How to get to sleep the night before an early call or big event

Those are the nights when you crawl to bed early and beg for sleep—all too often to no avail.

“Unfortunately, this has happened to me many times,” said Dr. Phyllis Zee, director of the Center for Circadian and Sleep Medicine at Northwestern University Feinberg School of Medicine in Chicago. “If you can’t sleep, don’t worry. It won’t help.”

The sleep specialist Dr. Raj Dasgupta has a similar guide.

“My general advice is don’t force it because worrying about getting that zzz will rummage in your head and make things worse,” said Dasgupta, associate professor of clinical medicine at the university’s Keck School of Medicine from Southern California.

“The reality is that the more we try to relax and transition to sleep, the more concerned we are that we’re losing valuable sleep time, making it harder to achieve that elusive ‘good night’s sleep,'” he said him via email.

When your sleep chronotype—the time when your body is naturally programmed to want to sleep—is that of a night owl (go to bed late, get up late), those nights (and the days that follow) can be particularly rough, say experts.

Here are some tried and true tips from experts on how to alleviate those “please-let-me-sleep” worries.

1. Don’t try the impossible

First, unless you’re a morning lark, don’t try to fall asleep at 9 p.m., which can be far too early for your body Watch. It only makes you angry.

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Instead, “start dimming the lights at 8-9 p.m.,” Zee advised, and aim for an 10 p.m. bedtime.

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You also want to avoid blue light, which tricks your brain ” into thinking it’s still day. This prevents the release of key hormones, like melatonin, that help you sleep,” Dasgupta said.

“Blue light is emitted by electronic devices like smartphones and computers,” he said, so avoid those and bright lights in the two hours before bed.

2. Meditation, mindfulness and breathing

Having stress while sleeping is “a major impediment to restful sleep,” Dasgupta said, and can “complicate existing sleep problems like insomnia.”

Hit back with mindfulness and meditation to promote calm, he suggested. “[These practices]can help calm the mind and body, making the transition to sleep easier and hopefully more enjoyable,” he said.

Meditation can help quiet the mind and help you fall asleep.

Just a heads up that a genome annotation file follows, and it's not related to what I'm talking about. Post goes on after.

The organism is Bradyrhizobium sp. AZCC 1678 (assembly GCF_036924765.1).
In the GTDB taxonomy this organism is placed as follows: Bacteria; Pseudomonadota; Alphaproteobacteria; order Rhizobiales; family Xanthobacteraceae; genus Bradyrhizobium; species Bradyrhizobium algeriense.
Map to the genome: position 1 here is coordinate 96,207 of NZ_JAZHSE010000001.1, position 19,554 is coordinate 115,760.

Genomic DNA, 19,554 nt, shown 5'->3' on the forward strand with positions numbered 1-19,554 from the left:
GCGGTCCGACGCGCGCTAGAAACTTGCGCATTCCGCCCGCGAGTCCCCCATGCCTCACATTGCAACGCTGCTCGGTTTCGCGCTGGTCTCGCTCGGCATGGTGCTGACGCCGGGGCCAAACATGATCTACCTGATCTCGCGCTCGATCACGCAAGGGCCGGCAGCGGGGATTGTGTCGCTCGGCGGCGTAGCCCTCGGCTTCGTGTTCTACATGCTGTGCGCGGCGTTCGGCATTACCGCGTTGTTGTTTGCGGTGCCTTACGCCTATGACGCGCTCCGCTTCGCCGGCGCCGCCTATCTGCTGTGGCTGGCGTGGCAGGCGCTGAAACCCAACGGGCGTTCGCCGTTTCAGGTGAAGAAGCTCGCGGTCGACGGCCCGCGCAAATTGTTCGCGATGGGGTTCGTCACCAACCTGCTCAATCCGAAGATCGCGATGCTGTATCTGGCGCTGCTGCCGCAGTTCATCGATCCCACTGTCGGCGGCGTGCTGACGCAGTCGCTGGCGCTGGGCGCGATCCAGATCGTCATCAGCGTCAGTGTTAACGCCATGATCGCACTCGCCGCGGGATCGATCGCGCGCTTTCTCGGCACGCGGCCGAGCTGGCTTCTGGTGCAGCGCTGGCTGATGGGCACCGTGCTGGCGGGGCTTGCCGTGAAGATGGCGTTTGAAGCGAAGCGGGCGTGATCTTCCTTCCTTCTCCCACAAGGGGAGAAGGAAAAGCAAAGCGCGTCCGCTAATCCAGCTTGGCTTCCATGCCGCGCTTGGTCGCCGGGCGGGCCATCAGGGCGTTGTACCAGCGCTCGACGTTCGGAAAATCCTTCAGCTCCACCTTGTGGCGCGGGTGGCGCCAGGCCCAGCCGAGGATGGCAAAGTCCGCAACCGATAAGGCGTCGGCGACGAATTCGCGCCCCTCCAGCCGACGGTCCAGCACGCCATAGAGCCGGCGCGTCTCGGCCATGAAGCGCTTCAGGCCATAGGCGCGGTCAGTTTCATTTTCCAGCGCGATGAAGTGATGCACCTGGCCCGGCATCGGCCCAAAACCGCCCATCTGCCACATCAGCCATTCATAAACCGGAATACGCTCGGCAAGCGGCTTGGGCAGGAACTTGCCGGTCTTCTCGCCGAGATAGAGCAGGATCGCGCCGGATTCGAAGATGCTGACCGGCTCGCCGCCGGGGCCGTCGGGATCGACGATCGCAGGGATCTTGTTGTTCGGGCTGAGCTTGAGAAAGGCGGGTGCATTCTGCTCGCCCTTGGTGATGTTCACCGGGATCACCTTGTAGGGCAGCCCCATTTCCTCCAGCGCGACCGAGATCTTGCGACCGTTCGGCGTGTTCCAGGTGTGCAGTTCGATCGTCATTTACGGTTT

One of the best ways to help you fall asleep is to focus on your breathing, experts say.

“One technique is the ‘4-7-8 breathing method’ that has been shown to reduce stress,” Dasgupta said. “Take a deep breath in for four seconds. Hold your breath for seven seconds, then slowly release your breath and exhale while counting from one to eight. Repeat these steps several times, then pause and see if you feel more relaxed.”

3. Introduce daylight

If that all-too-early alarm goes off, turn on bright lights right away, Zee said. That tells your brain it’s daytime and helps shut down melatonin production.

Then get out in the sunlight as soon as possible, experts suggest.

“Natural sunlight during the day helps keep your circadian rhythm healthy,” Dasgupta said. “This improves both daytime energy and nighttime sleep quality.”

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4. Plan a power nap

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You might want to schedule a 20- to 30-minute power nap early that afternoon and then do your best to get to bed earlier that night, too, Zee said. Your “sleep drive” will be high, she said, because you “were sleep deprived the night before.”

It’ll be “easier to fall asleep around 10pm to 10:30pm and catch up on some sleep,” Zee said.

5. Avoid alcohol and sweets

Avoid consuming caffeine after lunch and avoid alcohol before bed, “as both can disrupt sleep,” Dasgupta said. “If you’re hungry after dinner, keep snacks small and sugar-free and easily digestible so as not to disturb sleep.”

That call in the middle of the night

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What if you’ve done all of this and nodded off happily, but live in California and confused relatives call you at 6am or 7am ET – which would be 3am or 4am PT?

Here are the rules for this scenario, according to Dr. Vsevolod Polotsky, Professor of Medicine and Director of Sleep Research in the Department of Pulmonary and Critical Care Medicine at Johns Hopkins University School of Medicine.

  • don’t turn on the light
  • Try to calm down, end your conversation immediately, and go back to bed.
  • If you can’t get back to sleep in less than 10 minutes, go to another room, turn on a dim light, and try reading a boring book. (No electronic devices allowed, Polotsky said. They emit blue lights that wake you up.)
  • Don’t check your email or text messages. In fact, don’t use your smartphone, computer, e-reader, or TV (again, because of the blue light stimulation).
  • Do not wash up, go outside or exercise.
  • Meditate or relax and think of something pleasant.
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So relax, don’t worry and have sweet dreams!

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